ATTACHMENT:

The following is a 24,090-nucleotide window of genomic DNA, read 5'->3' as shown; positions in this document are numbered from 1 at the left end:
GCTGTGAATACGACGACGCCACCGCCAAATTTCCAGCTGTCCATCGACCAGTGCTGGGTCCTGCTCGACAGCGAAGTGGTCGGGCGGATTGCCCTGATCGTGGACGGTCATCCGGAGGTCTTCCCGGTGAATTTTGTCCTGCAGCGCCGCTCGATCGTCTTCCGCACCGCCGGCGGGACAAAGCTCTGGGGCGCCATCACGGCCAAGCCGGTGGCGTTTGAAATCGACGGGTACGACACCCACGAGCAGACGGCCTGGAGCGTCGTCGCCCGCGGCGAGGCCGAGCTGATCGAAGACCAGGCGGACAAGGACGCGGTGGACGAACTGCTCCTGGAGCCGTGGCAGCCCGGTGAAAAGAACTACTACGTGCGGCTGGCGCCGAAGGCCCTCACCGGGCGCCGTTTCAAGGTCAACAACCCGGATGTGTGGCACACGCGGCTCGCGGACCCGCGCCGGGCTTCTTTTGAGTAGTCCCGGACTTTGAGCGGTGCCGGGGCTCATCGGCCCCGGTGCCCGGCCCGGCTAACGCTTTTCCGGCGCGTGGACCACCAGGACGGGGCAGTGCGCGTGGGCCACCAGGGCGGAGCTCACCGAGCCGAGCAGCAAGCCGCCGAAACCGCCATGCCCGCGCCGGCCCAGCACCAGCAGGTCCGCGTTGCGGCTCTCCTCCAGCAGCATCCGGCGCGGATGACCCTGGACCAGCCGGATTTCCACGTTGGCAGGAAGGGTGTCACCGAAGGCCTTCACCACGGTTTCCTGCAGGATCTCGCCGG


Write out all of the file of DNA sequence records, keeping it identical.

The following is a 24,090-nucleotide window of genomic DNA, read 5'->3' as shown; positions in this document are numbered from 1 at the left end:
GCTGTGAATACGACGACGCCACCGCCAAATTTCCAGCTGTCCATCGACCAGTGCTGGGTCCTGCTCGACAGCGAAGTGGTCGGGCGGATTGCCCTGATCGTGGACGGTCATCCGGAGGTCTTCCCGGTGAATTTTGTCCTGCAGCGCCGCTCGATCGTCTTCCGCACCGCCGGCGGGACAAAGCTCTGGGGCGCCATCACGGCCAAGCCGGTGGCGTTTGAAATCGACGGGTACGACACCCACGAGCAGACGGCCTGGAGCGTCGTCGCCCGCGGCGAGGCCGAGCTGATCGAAGACCAGGCGGACAAGGACGCGGTGGACGAACTGCTCCTGGAGCCGTGGCAGCCCGGTGAAAAGAACTACTACGTGCGGCTGGCGCCGAAGGCCCTCACCGGGCGCCGTTTCAAGGTCAACAACCCGGATGTGTGGCACACGCGGCTCGCGGACCCGCGCCGGGCTTCTTTTGAGTAGTCCCGGACTTTGAGCGGTGCCGGGGCTCATCGGCCCCGGTGCCCGGCCCGGCTAACGCTTTTCCGGCGCGTGGACCACCAGGACGGGGCAGTGCGCGTGGGCCACCAGGGCGGAGCTCACCGAGCCGAGCAGCAAGCCGCCGAAACCGCCATGCCCGCGCCGGCCCAGCACCAGCAGGTCCGCGTTGCGGCTCTCCTCCAGCAGCATCCGGCGCGGATGACCCTGGACCAGCCGGATTTCCACGTTGGCAGGAAGGGTGTCACCGAAGGCCTTCACCACGGTTTCCTGCAGGATCTCGCCGG